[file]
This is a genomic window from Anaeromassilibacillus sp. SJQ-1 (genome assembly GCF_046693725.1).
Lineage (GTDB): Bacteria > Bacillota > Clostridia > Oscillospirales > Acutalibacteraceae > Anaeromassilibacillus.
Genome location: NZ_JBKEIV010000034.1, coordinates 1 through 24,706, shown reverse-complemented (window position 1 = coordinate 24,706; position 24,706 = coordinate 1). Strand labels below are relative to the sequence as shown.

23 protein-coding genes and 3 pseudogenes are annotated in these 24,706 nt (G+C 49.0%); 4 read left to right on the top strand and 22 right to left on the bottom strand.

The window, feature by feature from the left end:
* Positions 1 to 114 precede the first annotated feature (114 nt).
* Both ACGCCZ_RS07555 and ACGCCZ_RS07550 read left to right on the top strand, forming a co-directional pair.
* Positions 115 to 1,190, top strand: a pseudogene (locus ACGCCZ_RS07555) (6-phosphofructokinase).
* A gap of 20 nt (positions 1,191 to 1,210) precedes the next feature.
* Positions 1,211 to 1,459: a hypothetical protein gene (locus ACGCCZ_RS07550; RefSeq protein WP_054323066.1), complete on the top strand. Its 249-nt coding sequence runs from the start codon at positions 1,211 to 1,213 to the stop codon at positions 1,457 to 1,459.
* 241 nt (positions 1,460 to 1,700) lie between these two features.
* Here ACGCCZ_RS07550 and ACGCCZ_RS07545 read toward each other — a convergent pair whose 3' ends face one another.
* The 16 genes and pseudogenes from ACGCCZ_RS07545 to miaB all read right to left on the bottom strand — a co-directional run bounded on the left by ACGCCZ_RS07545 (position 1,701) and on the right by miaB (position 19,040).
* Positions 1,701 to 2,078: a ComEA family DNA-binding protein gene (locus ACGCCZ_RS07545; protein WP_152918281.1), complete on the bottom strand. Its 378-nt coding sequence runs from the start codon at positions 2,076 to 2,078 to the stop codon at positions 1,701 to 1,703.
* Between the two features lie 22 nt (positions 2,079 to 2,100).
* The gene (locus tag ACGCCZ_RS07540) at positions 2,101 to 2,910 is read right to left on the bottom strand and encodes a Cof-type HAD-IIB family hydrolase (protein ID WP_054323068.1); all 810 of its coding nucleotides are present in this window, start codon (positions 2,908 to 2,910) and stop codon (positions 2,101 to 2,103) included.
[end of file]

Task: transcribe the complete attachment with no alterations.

This is a genomic window from Anaeromassilibacillus sp. SJQ-1 (genome assembly GCF_046693725.1).
Lineage (GTDB): Bacteria > Bacillota > Clostridia > Oscillospirales > Acutalibacteraceae > Anaeromassilibacillus.
Genome location: NZ_JBKEIV010000034.1, coordinates 1 through 24,706, shown reverse-complemented (window position 1 = coordinate 24,706; position 24,706 = coordinate 1). Strand labels below are relative to the sequence as shown.

23 protein-coding genes and 3 pseudogenes are annotated in these 24,706 nt (G+C 49.0%); 4 read left to right on the top strand and 22 right to left on the bottom strand.

The window, feature by feature from the left end:
* Positions 1 to 114 precede the first annotated feature (114 nt).
* Both ACGCCZ_RS07555 and ACGCCZ_RS07550 read left to right on the top strand, forming a co-directional pair.
* Positions 115 to 1,190, top strand: a pseudogene (locus ACGCCZ_RS07555) (6-phosphofructokinase).
* A gap of 20 nt (positions 1,191 to 1,210) precedes the next feature.
* Positions 1,211 to 1,459: a hypothetical protein gene (locus ACGCCZ_RS07550; RefSeq protein WP_054323066.1), complete on the top strand. Its 249-nt coding sequence runs from the start codon at positions 1,211 to 1,213 to the stop codon at positions 1,457 to 1,459.
* 241 nt (positions 1,460 to 1,700) lie between these two features.
* Here ACGCCZ_RS07550 and ACGCCZ_RS07545 read toward each other — a convergent pair whose 3' ends face one another.
* The 16 genes and pseudogenes from ACGCCZ_RS07545 to miaB all read right to left on the bottom strand — a co-directional run bounded on the left by ACGCCZ_RS07545 (position 1,701) and on the right by miaB (position 19,040).
* Positions 1,701 to 2,078: a ComEA family DNA-binding protein gene (locus ACGCCZ_RS07545; protein WP_152918281.1), complete on the bottom strand. Its 378-nt coding sequence runs from the start codon at positions 2,076 to 2,078 to the stop codon at positions 1,701 to 1,703.
* Between the two features lie 22 nt (positions 2,079 to 2,100).
* The gene (locus tag ACGCCZ_RS07540) at positions 2,101 to 2,910 is read right to left on the bottom strand and encodes a Cof-type HAD-IIB family hydrolase (protein ID WP_054323068.1); all 810 of its coding nucleotides are present in this window, start codon (positions 2,908 to 2,910) and stop codon (positions 2,101 to 2,103) included.